Maybe never again, would we see such a magnificent venue. In a city with 27 MILLION people, the city itself paid over 330 Million US dollars to construct what is perhaps the finest aquatic complex in the world. Dale Neuburger, FINA VP for the America’s, rated the main swimming pool and stadium as perhaps very close to a great NBA stadium albeit perhaps with a number of fewer luxury boxes. (This is Communist China, after all….) The Venue was marvelous, the conduct of the competition, largely due to the fine work of Carol Zaleski and her technical committee, was superb and the “show aspects” were wonderous and enriching. Finalists were paraded out individually with spotlights and all sorts of color and pomp. It was hard not be impressed. Certainly the title of best show, and best organization were reasonable. FINA gets a big round of applause for this one.
The Open Water 25 contest was not quite so wonderful. Once again, the water was TOO HOT for 5 plus hours of hard work…..athletes in the 5 and 10 K events were hot but not unbearable. The 25 K however, saw a dozen athletes stay out of the competition for fear of physical problems, including 2 former World Champions and the temperature reached 31 C at some points during the race. The only remaining USA entrant in the 25 was pulled from the race by Coach Jack Roach before she hurt herself. Hopefully, more definitive times are ahead as FINA has commissioned a study from a New Zealand University to determine some absolute limits on cold AND warm temps in which to race and compete and we expect those to be provided to the Bureau and the Federations in a matter of months. Those regulations will definitively decide at what temperatures races shall and shall not take place. Slowly the quality of safety rules improve in FINA after the tragic death in 2010 of the USA’s Fran Crippen, much remembered and much thought about and discussed in Shanghai.
On the pool deck, the main topic of swimming prior to the start of the meet was the decision by the Court for Arbitration for Sport (CAS) to allow Cesar Cielo of Brazil to go penalty free after a positive doping test for a masking agent. Cielo claimed contamination of a supplement and walked away with a warning. Most competitors on deck, speaking not with personal animus, but simply speaking in defense of the concept of strict liability, were disgruntled with the decision and said so loudly in the press. FINA, which had brought the case to suspend Cielo for 3 months, did the right thing, but was not supported by CAS. At this writing, the specific explanations from CAS on WHY and under what circumstances Cielo was excused, have not been forthcoming, though it is said they will be available in 30 days. That will surely re-ignite a thunderstorm. Meanwhile, Cielo is free to compete and prepare for the London Olympics. Many skeptics will surely be interested in results of his future tests as well as those of his fellow Brazilian teammates, who, in the past 18 months, have had more positive tests than the Chinese at their very worst. Many are skeptical of the Brazilian seriousness about anti-doping. Hosting the Olympic Games will indeed bring both more scrutiny and more crazed desire to success to your athletes.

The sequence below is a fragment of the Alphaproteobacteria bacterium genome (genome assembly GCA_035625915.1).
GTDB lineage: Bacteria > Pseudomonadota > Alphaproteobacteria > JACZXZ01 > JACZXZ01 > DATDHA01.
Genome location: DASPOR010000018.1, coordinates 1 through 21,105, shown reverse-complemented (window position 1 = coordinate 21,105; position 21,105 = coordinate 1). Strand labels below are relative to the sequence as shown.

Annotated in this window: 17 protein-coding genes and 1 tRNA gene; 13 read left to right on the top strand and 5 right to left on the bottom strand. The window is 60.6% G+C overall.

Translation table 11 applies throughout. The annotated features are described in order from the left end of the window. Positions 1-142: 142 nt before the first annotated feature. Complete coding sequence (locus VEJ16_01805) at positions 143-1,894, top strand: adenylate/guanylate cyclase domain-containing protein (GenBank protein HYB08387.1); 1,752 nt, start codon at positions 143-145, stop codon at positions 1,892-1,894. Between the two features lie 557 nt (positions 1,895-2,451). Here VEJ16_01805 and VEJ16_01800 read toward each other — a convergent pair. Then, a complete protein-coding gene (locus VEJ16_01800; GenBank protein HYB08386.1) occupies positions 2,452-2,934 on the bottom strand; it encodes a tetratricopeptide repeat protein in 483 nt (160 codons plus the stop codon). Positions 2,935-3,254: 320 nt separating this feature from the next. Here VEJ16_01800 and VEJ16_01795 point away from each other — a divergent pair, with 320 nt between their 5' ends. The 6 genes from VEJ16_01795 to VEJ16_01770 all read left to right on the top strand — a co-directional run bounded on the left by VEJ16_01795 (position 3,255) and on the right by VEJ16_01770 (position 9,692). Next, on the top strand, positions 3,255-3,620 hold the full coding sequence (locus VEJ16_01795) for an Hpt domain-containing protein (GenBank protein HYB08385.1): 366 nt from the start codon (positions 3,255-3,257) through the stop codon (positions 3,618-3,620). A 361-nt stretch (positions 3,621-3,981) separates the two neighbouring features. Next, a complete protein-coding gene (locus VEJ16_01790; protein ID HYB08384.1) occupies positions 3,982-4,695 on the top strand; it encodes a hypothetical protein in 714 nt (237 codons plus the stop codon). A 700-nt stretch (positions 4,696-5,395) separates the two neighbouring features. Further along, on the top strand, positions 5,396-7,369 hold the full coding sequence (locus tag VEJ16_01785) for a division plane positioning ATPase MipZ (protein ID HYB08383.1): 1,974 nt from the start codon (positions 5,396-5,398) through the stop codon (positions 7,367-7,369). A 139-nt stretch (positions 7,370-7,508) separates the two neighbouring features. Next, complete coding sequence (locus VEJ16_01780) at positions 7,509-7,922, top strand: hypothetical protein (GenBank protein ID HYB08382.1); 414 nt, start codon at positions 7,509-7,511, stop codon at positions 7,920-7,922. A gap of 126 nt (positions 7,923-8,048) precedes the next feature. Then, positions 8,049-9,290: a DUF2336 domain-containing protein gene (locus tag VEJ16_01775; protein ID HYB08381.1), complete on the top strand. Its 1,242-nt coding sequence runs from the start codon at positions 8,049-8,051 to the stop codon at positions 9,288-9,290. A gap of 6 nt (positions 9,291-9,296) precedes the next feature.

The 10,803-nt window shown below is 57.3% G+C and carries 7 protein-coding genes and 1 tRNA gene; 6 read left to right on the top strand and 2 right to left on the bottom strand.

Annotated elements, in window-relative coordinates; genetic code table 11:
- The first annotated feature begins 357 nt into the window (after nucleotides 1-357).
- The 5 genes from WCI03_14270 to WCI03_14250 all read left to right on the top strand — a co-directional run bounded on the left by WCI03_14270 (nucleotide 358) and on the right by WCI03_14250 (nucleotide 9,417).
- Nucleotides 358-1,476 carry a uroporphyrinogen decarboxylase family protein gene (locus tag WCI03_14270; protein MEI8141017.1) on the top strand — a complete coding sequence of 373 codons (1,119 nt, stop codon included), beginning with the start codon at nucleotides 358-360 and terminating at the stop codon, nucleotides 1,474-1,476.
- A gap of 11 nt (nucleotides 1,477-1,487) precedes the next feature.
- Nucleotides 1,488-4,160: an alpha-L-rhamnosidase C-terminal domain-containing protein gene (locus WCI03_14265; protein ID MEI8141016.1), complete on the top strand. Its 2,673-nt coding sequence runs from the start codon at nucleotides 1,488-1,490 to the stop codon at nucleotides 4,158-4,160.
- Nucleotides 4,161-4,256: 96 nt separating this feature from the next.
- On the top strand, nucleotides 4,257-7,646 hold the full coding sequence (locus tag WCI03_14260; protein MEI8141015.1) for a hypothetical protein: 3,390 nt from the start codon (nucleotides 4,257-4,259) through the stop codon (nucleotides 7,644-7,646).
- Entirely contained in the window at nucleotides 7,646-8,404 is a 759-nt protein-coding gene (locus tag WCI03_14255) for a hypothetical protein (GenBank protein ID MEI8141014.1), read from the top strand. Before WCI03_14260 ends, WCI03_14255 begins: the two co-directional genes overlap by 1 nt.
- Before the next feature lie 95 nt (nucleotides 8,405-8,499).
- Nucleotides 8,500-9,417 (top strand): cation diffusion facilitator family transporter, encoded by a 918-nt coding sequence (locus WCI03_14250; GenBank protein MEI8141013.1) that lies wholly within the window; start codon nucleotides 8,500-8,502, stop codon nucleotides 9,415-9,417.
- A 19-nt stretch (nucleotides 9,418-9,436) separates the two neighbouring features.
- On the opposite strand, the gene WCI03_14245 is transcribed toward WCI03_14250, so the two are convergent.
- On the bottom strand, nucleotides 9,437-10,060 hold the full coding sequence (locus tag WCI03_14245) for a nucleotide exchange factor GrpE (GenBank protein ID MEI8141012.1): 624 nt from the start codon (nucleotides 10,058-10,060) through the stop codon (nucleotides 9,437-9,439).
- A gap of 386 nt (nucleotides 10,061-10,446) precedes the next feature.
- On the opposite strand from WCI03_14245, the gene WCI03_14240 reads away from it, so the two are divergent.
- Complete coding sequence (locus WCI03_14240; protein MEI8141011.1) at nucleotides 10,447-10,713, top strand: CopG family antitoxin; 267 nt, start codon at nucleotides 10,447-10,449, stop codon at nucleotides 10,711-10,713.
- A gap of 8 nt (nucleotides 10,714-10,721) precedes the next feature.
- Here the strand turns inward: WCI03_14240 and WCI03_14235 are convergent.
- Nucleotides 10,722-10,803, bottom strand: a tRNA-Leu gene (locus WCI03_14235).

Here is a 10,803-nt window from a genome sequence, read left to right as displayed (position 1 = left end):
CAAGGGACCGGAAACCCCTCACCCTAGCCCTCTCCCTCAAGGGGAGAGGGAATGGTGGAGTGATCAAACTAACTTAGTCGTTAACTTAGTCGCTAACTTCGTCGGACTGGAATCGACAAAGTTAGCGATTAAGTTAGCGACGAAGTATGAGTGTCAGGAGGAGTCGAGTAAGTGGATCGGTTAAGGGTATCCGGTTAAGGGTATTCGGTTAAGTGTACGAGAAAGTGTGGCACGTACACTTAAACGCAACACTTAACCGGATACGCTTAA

Other interesting tidbits: From Russian Coach Gennadi Touretski, coaching Ian Thorpe in Switzerland, far from the adoring crowds of home Australians…”do you know how good a butterflier this man is? He’s the best in the world, ever!” Don’t know if Mr. Phelps or Coach Bob heard that one…..
Michael Phelps gave an opening date interview that experienced reporters like Alan Abramson, said was the finest they have ever heard from Michael..open, honest, direct, introspective. Goals drive the man, no news there. Honest self-evaluation of too many days on the golf tee and not enough in the water have given way to enthusiasm and energy for one last great push to London and final superb performances there.
Speaking of Abramson, after the men’s 400 Free Relay won the bronze medal in the relay, a bit of a come down for the USA, Alan noted in his column that many other American Sportsmen could take a lesson from the USA foursome, who quickly pointed the finger at themselves as the reason for the “failure” and vowed to work harder to change the result in London. The directness of our lads was in stark contrast to the many privileged pro athletes who, faced with defeat, spend a lot of time and energy seeking to put the blame anywhere but where it belongs. Good on the boys in the Red, White and Blue. Every great comeback has to begin with a “defeat.”
Finally, in the dryside of our sport, FINA held a special Congress in Shanghai to provide a much-needed update to the Rules that govern the organization, and while not going perhaps as far as many of us might like in the western democracies; went a long way to improving the old organization.
Next FINA Congress is due in 2013, with an election of a new President and Bureau a key part of the agenda for that meeting. President Julio Maglione made a point to provide all Federations with the opportunity in a democratic way, to contribute ideas to the dialogue of the year leading to this Special Congress. Congrats to him for that. The USA’s proposals won some and lost some, but we did get our say, and the overwhelming majority of nations left Shanghai happy with the changes.
Next major stop, London. Hold on tight. Go USA!
MISSY FRANKLIN ON 1: 55 in the leadoff of the 800 free Relay! Marvelous swim! Congrats to Missy and HER COACH, TODD SCHMITZ on the WORLD CLINIC PROGRAM AS A SPEAKER ON THURSDAY, 9/8 in San Diego. Gotta book a bigger room for that one now!
Congrats Todd, Congrats MISSY!